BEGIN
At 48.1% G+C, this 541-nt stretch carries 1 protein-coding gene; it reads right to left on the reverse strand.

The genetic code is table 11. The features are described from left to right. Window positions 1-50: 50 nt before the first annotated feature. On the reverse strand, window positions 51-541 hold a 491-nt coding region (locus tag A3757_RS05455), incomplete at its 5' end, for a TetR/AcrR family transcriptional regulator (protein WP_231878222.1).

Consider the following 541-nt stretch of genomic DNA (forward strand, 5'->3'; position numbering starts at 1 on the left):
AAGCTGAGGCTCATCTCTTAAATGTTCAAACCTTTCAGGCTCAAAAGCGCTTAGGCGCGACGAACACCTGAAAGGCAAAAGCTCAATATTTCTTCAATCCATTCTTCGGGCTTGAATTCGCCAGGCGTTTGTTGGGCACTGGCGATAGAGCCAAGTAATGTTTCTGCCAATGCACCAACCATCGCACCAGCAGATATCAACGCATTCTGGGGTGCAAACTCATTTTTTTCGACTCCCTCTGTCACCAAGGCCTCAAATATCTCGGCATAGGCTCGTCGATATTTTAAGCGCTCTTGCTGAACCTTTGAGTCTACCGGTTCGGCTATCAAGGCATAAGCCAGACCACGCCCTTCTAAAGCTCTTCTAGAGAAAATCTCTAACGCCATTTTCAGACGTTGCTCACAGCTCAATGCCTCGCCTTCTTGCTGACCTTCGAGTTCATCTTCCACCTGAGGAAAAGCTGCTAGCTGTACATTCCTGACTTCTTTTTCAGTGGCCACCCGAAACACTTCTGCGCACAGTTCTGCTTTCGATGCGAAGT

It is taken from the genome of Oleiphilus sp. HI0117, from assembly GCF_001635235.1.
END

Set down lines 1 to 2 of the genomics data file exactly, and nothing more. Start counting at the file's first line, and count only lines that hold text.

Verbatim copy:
At 48.1% G+C, this 541-nt stretch carries 1 protein-coding gene; it reads right to left on the reverse strand.

The genetic code is table 11. The features are described from left to right. Window positions 1-50: 50 nt before the first annotated feature. On the reverse strand, window positions 51-541 hold a 491-nt coding region (locus tag A3757_RS05455), incomplete at its 5' end, for a TetR/AcrR family transcriptional regulator (protein WP_231878222.1).